Georgia and Russia
Gather round the gorge
From The Economist print edition
The outside world can help deter both Russian bullying and Georgian vote-rigging
IF YOU have not heard of the Kodori Gorge, you may soon. A Georgian-controlled sliver of territory in the breakaway enclave of Abkhazia, it looks nastily like the flashpoint for a new hot war in the Caucasus. Russia, which protects the Abkhaz regime, insists that Georgia is planning to use Kodori to attack Abkhazia. That is unlikely. Georgia's modern but small army is no match for the Russian behemoth. Steep terrain with only one tiny road divides Kodori from the rest of Abkhazia. And starting a war would ruin Georgia's hopes of joining NATO.
A more plausible explanation of Russia's propaganda offensive and increase in the numbers of both regular and irregular forces in Abkhazia is not fear of a Georgian attack, but plans for the opposite: an attempt to retake the Kodori Gorge. This would humiliate, perhaps topple, Georgia's pro-Western president, Mikheil Saakashvili. Russia would see it as giving a firm response to the deplorable precedent of Western recognition of Kosovo's independence. If you use your muscle to separate Kosovo from Serbia, the Kremlin would grunt, then just watch what we can do to a would-be ally of yours.
Tensions are still growing ahead of Georgia's parliamentary elections on May 21st. A war would splinter Georgia's fragile democracy, destabilise the whole Caucasus and embolden Russian hawks to cause bother elsewhere. That is trouble worth avoiding.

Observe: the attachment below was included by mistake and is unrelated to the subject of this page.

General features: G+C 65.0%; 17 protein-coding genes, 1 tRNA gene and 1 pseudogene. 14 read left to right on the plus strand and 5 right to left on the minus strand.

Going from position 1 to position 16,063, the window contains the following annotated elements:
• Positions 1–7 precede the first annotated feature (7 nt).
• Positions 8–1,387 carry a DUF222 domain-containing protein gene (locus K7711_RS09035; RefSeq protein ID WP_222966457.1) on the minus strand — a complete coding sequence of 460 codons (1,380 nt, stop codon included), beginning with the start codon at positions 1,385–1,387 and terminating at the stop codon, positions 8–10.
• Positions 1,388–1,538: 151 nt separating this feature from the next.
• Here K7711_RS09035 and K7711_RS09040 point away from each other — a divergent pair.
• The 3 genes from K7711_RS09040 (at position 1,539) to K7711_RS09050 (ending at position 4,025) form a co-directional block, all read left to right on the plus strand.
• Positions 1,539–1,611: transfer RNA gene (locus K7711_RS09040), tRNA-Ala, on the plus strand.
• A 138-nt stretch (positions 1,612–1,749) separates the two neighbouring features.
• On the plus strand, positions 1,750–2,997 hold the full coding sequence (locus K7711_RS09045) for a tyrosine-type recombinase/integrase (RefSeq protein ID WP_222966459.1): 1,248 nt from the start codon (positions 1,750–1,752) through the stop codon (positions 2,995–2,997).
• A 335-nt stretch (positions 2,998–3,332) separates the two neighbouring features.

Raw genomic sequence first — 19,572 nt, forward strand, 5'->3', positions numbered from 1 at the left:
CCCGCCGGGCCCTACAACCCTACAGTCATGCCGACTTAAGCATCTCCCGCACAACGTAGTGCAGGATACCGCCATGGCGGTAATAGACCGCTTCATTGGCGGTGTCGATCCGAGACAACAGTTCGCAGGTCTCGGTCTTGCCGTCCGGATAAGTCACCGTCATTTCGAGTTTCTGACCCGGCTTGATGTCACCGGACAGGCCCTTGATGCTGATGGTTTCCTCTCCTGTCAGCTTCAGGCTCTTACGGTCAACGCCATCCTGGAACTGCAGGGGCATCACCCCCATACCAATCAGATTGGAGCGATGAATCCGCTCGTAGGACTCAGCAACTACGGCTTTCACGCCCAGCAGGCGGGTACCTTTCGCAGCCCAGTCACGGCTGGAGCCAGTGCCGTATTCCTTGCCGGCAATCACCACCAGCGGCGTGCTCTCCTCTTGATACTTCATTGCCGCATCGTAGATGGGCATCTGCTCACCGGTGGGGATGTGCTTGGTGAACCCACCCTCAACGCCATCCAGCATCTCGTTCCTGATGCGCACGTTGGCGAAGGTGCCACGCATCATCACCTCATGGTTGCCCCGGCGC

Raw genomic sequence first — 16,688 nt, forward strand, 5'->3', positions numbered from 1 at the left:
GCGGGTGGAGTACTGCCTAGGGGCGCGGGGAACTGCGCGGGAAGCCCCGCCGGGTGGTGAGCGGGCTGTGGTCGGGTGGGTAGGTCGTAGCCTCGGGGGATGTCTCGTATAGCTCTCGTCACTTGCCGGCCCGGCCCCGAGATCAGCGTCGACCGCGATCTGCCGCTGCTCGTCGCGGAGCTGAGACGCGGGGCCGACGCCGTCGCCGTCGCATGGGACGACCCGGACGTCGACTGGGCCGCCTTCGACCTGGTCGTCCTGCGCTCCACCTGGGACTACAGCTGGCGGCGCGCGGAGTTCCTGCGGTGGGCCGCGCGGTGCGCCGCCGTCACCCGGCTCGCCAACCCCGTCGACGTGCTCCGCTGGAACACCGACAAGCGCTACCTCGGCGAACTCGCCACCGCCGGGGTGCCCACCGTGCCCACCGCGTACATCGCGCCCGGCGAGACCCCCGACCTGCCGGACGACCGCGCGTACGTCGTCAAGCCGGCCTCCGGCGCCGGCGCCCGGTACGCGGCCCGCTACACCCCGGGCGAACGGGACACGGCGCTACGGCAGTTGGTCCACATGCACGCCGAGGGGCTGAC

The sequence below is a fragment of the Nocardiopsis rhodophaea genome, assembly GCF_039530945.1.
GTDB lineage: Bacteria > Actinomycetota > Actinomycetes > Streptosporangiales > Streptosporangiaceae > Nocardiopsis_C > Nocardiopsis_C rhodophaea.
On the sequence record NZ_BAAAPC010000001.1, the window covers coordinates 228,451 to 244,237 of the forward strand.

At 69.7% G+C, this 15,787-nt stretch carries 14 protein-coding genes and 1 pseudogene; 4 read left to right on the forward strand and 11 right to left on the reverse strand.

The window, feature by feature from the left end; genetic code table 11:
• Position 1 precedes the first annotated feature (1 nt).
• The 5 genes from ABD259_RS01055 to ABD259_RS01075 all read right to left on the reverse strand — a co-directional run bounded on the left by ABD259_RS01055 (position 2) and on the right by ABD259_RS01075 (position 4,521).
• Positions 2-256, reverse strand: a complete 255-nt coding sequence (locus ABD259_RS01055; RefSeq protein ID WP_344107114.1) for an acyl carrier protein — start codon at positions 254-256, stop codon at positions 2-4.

If Russia's new president, Dmitry Medvedev (see article), wants to be taken seriously as more than a puppet of his predecessor, Vladimir Putin, he could start by cooling the row with Georgia. Menacing the country mocks his talk of the rule of law. Others can also help. Some European Union countries are joining Lithuania's hitherto lonely protests on Georgia's behalf. This week five foreign ministers went to Georgia to bemoan Russia's knout-rattling. A mission of foreign military and political observers to the Kodori Gorge itself would be a useful follow-up. It would give the lie to Russia's claims that Georgia is preparing for war. And it could deter Russia from an attack. Killing Georgian soldiers is one thing for Russia; killing officials from EU and NATO countries is another.
Meanwhile Georgia could help itself by bolstering its democratic credentials. The heavy-handed dispersal of street protests in November and allegations of ballot-rigging in January's presidential election have sullied its reputation. That helped NATO's summit in April decide that putting Georgia on a clear track to membership was premature.
Georgia's friends might rally more enthusiastically behind it if the parliamentary elections were not just clean, but seen to be beyond reproach. Mr Saakashvili's supporters say that the opposition is intransigent and maybe even outright treacherous. Bits of it may well be. But that is no excuse for dodgy election practices.
It is sadly too late to settle some controversies, such as the composition of the election commission. But video recordings of the numbers entering polling booths should be comprehensive and freely available to help allay suspicions of ballot-stuffing. Complaints need to be followed up seriously. Otherwise the impression given is one of arrogance at best, and at worst a willingness to conceal dirty deeds. Outside monitors should offer to look into any complaints that the Georgian authorities fail to investigate properly.
Demonstratively coupling its prosperity with freedom and legality will win Georgia moral high ground, and wider backing, in its war of words with Russia. And it might one day even help win back Abkhazia too.